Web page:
Thysanotus native wildflower with the Olympus mZD 60mm f/2.8 macro lens – this lovely little perennial’s flowers only last 1 day:



Olympus OM-D E-M5 + Orbis Ring Flash + Metz Ring Flash vs the Zombies

Written by admin on October 12th, 2014

The annual zombie shuffle was on again in Melbourne yesterday.

This is a very social event with thousands participating including many, many photographers and it always has a great fun atmosphere.

The zombies spend a LOT of time creating their personas and love being photographed.

It is outdoors and forecast for midday sun is a bit of a nightmare for getting great shots, and you generally only get 5-10 secs to compose and get your shot with each zombie before the photographer horde gets in your way.

This year I decided to take a different approach and did a bit of testing the day before so I could shoot with a main flash light inside an Orbis Ring Flash Modifier to create an off-camera beauty dish effect, supplemented with a Metz macro “ring” flash on the lens as a fill flash.

To deal with a potentially sunny background and the desire for a wide aperture, I used a polarising filter and manual flash via PC sync cables which allowed me to push the Olympus OM-D E-M5 Micro Four Thirds camera to 1/400th sec shutter speed – this does result in a small part of the “top” of your frame not being lit by the flash – no problem if there is no subject there!

The ambient exposure was intentionally under-exposed, and by using CTO gels on the flashes with custom WB for the CTO gelled flash, this gave a lovely deep blue background – at least when the sunlit areas was not in the background.

Most were shot at ISO 200, f/1.8, 1/400th sec. Metz flash was on 1/16th output. I used a Canon 580EX II flash in the Orbis Ring Flash (I could have used my Olympus FL50 instead with same effect), and this needed to be fired at almost full output.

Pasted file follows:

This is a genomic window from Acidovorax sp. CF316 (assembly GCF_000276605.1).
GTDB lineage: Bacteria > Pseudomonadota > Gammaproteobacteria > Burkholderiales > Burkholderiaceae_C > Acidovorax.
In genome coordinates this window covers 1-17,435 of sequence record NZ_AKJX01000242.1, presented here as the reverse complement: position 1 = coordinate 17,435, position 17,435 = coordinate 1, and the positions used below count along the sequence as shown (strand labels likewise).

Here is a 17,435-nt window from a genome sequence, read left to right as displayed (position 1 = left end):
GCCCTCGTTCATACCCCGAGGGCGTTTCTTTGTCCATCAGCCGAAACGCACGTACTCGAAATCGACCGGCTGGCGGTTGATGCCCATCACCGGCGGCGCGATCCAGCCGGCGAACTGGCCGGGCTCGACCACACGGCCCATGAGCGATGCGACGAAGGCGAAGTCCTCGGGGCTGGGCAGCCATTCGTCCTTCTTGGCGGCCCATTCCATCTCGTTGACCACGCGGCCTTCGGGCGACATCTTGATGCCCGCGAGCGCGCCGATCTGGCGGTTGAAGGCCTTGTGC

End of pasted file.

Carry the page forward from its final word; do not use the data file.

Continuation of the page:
All of these were taken with the nice little Olympus mZD 45mm f/1.8 portrait lens, – although tethered to the Orbis Ring Flash and thus relatively confined to being 1.5m or so from the subject was a little limiting – but I knew that would be the case. I could make the subject lighter or darker by moving the Orbis flash closer or further from the subject.

However, given the rather clunky way the Orbis needs to be held in one hand, have a light, compact OM-D in the other hand was an essential component to the success of this technique – and I did what I rarely do – use Live View on the rear screen instead of the EVF even though the screen was blurry to me (I need reading glasses for it) – I was able to compose at arms length and let the amazing eye detection AF do its job – but being mindful of te fact that some zombie’s eyes cannot be detected in which case I locked AF using the centre AF region and half-press shutter button, then recomposed.

The first shot of the day was something I had pre-planned the night before and required a different set of maths to work out, but in only 2 shots, I managed to come up with this awesome image:

Zombie coming through the time space portal attacking a zombie killer ready with her laser gun:


Zombie laser gun:

zombie killer

Zombie bride:

zombie bride

Cute retro zombie:

retro zombie

Zombie guy:

zombie guy


As with any relatively small light source, the light from the Orbis is very directional and relatively harsh, so if shooting portraits, you should ideally avoid oily skin and ensure some face powder has been used to avoid unflattering specular reflections from the skin.

The Orbis could also be used as a true ring flash with the lens protruding through the flash to give that typical shadowless fashion look with soft shadows surrounding the subjects on the wall behind. This usage can be great for emphasising creative makeup and colours while de-emphasising skin texture but may not be flattering for all subjects, particularly those with fuller faces. Be aware that this may produce red eyes with the light being so close to the lens axis.

More details on key shifting and color shifting using flash can be found here.


Spring in Australia with the Olympus 75mm f/1.8 lens

Written by admin on October 9th, 2014

I won’t bore you with how much I love the Olympus mZD 75mm f/1.8 lens for Micro Four Thirds – you already know that.

Here are more images from my drives and bushwalks recently in rural Victoria:

Bushwalking through the forests in the Victorian goldfields – reminds me of the Australian impressionist painters of the late 19th century such as Tom Roberts:

Australian impressionism

Bushwalking through ancient lava canals in Mt Eccles National Park:

lava canal

Remains of a petrified forest – an amazing eerie landscape full of remnants of petrified trees in far western Victoria:

petrified forest

petrified forest

petrified vine

Lava columns pounded by the ocean – similar to the Giant’s Causeway in northern Ireland and shows how much dynamic range the sensor has – I was able to gain detail in the over-exposed ocean at top of the image very nicely indeed: